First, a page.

What about your long term prospects?

Looking further ahead, below is a rough guide for what graduates went on to earn.

Sociology, social policy and anthropology

The graph shows median earnings of graduates who achieved a degree in this subject area one, three and five years after graduating from here.

£21k

£21k

£22k

£22k

£26k

£26k

Note: this data only looks at employees (and not those who are self-employed or also studying) and covers a broad sample of graduates and the various paths they've taken, which might not always be a direct result of their degree.

Explore these similar courses...

Higher entry requirements
University of Brighton
Social Science
Bachelor of Arts (with Honours) - BA (Hons)
3.0 years | Full-time | 2022
Lower entry requirements
Solent University (Southampton)
Criminology with Social Sciences Foundation Year
Bachelor of Arts (with Honours) - BA (Hons)
4.0 years | Full-time | 2022
Nearby University
University of Bedfordshire
Criminology and Sociology
Bachelor of Arts (with Honours) - BA (Hons)
3.0 years | Full-time | 2022
Same University
University of Roehampton
Criminology and Criminal Justice
Bachelor of Arts (with Honours) - BA (Hons)
3.0 years | Full-time | 2022

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This is what the university has told Ucas about the criteria they expect applicants to satisfy; some may be compulsory, others may be preferable.

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This is the percentage of applicants to this course who received an offer last year, through Ucas.

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This is what the university has told Ucas about the course. Use it to get a quick idea about what makes it unique compared to similar courses, elsewhere.

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Course location and department:

This is what the university has told Ucas about the course. Use it to get a quick idea about what makes it unique compared to similar courses, elsewhere.

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Teaching Excellence Framework (TEF):

We've received this information from the Department for Education, via Ucas. This is how the university as a whole has been rated for its quality of teaching: gold silver or bronze. Note, not all universities have taken part in the TEF.

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This information comes from the National Student Survey, an annual student survey of final-year students. You can use this to see how satisfied students studying this subject area at this university, are (not the individual course).

This is the percentage of final-year students at this university who were "definitely" or "mostly" satisfied with their course. We've analysed this figure against other universities so you can see whether this is high, medium or low.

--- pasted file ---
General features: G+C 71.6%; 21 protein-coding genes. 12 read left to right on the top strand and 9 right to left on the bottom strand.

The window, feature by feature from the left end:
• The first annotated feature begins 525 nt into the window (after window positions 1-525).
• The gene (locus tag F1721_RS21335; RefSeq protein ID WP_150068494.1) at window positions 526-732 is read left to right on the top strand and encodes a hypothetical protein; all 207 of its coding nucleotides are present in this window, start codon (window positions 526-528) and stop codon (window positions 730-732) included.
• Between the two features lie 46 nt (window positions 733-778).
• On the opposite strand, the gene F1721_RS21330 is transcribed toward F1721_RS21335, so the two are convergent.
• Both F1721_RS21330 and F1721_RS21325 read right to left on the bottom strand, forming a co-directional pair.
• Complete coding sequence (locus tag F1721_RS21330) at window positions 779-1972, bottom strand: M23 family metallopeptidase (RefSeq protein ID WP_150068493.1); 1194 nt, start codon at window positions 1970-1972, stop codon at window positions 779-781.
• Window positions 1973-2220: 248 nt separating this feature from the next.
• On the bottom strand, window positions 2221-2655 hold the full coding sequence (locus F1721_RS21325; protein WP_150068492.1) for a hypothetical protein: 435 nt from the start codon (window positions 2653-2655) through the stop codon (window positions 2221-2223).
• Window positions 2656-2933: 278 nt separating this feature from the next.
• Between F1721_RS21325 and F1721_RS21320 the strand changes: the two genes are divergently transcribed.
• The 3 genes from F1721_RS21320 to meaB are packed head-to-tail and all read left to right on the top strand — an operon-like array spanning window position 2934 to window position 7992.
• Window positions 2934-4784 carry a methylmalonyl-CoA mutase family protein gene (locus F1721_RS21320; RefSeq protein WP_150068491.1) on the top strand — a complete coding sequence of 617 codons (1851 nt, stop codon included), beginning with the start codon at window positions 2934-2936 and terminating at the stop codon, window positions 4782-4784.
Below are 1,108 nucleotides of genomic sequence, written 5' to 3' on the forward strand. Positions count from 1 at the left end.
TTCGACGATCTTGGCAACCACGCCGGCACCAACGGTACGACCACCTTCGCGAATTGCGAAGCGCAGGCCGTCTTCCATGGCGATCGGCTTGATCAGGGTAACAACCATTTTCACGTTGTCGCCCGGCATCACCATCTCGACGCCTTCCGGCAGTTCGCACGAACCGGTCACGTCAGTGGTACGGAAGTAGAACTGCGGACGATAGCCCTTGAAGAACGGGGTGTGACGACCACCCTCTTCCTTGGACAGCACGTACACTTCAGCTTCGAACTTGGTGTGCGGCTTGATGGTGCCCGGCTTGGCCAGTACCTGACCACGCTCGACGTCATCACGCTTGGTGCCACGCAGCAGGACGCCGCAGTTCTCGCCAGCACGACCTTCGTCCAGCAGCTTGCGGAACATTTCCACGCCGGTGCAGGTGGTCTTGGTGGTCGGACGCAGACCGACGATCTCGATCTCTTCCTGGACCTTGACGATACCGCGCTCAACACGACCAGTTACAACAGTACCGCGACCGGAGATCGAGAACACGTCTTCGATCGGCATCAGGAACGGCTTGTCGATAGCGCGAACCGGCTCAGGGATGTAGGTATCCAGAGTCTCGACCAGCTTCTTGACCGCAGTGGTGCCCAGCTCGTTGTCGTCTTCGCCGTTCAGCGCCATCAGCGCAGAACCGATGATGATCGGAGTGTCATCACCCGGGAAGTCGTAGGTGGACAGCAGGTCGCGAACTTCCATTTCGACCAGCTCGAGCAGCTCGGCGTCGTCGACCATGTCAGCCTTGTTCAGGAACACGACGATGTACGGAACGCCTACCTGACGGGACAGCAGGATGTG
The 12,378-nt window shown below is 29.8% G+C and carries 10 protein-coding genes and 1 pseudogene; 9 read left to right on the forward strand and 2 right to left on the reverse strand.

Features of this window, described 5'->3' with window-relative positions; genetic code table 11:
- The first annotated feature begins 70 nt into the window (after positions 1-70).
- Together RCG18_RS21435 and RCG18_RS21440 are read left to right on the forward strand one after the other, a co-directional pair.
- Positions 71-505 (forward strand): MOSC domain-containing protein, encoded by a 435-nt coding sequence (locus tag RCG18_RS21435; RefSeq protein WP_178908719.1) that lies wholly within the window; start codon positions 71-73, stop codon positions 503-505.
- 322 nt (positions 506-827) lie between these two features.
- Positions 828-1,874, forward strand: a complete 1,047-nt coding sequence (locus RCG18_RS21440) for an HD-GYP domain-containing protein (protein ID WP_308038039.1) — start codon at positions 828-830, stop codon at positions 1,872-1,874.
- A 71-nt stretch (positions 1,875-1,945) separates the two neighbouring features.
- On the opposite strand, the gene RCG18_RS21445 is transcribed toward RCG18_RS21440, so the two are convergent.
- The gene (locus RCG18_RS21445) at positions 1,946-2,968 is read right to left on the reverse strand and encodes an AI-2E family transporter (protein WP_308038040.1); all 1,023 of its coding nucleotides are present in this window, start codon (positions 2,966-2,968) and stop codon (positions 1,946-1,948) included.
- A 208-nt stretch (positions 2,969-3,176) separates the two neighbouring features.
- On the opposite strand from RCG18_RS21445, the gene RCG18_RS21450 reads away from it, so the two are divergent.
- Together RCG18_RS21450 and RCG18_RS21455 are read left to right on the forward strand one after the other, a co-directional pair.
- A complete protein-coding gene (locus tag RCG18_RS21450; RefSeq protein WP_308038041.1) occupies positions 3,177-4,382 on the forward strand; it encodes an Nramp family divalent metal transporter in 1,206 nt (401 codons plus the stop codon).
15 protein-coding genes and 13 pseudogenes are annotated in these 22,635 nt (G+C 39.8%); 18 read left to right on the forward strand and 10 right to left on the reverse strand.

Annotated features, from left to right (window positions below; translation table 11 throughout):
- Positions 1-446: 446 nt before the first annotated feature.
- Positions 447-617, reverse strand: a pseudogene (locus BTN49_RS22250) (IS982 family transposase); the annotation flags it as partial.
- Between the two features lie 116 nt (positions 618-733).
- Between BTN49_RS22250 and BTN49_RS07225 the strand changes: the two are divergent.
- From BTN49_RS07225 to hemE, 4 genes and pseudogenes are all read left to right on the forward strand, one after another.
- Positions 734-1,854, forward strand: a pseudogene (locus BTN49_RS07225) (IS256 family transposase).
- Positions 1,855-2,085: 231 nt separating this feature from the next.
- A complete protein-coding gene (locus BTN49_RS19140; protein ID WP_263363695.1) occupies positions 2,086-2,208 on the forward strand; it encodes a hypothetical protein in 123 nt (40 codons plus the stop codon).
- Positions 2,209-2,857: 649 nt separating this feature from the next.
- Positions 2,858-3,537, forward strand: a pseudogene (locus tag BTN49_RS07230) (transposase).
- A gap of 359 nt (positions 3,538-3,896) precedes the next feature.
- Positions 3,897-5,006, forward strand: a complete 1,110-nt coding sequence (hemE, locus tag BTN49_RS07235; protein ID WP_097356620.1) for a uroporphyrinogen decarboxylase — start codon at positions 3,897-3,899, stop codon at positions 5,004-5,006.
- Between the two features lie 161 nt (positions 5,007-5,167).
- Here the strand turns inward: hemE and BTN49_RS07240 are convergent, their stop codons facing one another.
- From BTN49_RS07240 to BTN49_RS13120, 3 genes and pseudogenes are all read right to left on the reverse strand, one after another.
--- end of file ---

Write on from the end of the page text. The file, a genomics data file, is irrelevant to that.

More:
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This information is from the Higher Education Statistics Agency (HESA), for undergraduate students only.

You can use this to get an idea of who you might share a lecture with and how they progressed in this subject, here. It's also worth comparing typical A-level subjects and grades students achieved with the current course entry requirements; similarities or differences here could indicate how flexible (or not) a university might be.

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Post-six month graduation stats:

This is from the Destinations of Leavers from Higher Education Survey, based on responses from graduates who studied the same subject area here.

It offers a snapshot of what grads went on to do six months later, what they were earning on average, and whether they felt their degree helped them obtain a 'graduate role'. We calculate a mean rating to indicate if this is high, medium or low compared to other universities.

Have a question about this info? Learn more here

Graduate field commentary:

The Higher Education Careers Services Unit have provided some further context for all graduates in this subject area, including details that numbers alone might not show

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The Longitudinal Educational Outcomes dataset combines HRMC earnings data with student records from the Higher Education Statistics Agency.

While there are lots of factors at play when it comes to your future earnings, use this as a rough timeline of what graduates in this subject area were earning on average one, three and five years later. Can you see a steady increase in salary, or did grads need some experience under their belt before seeing a nice bump up in their pay packet?

Have a question about this info? Learn more here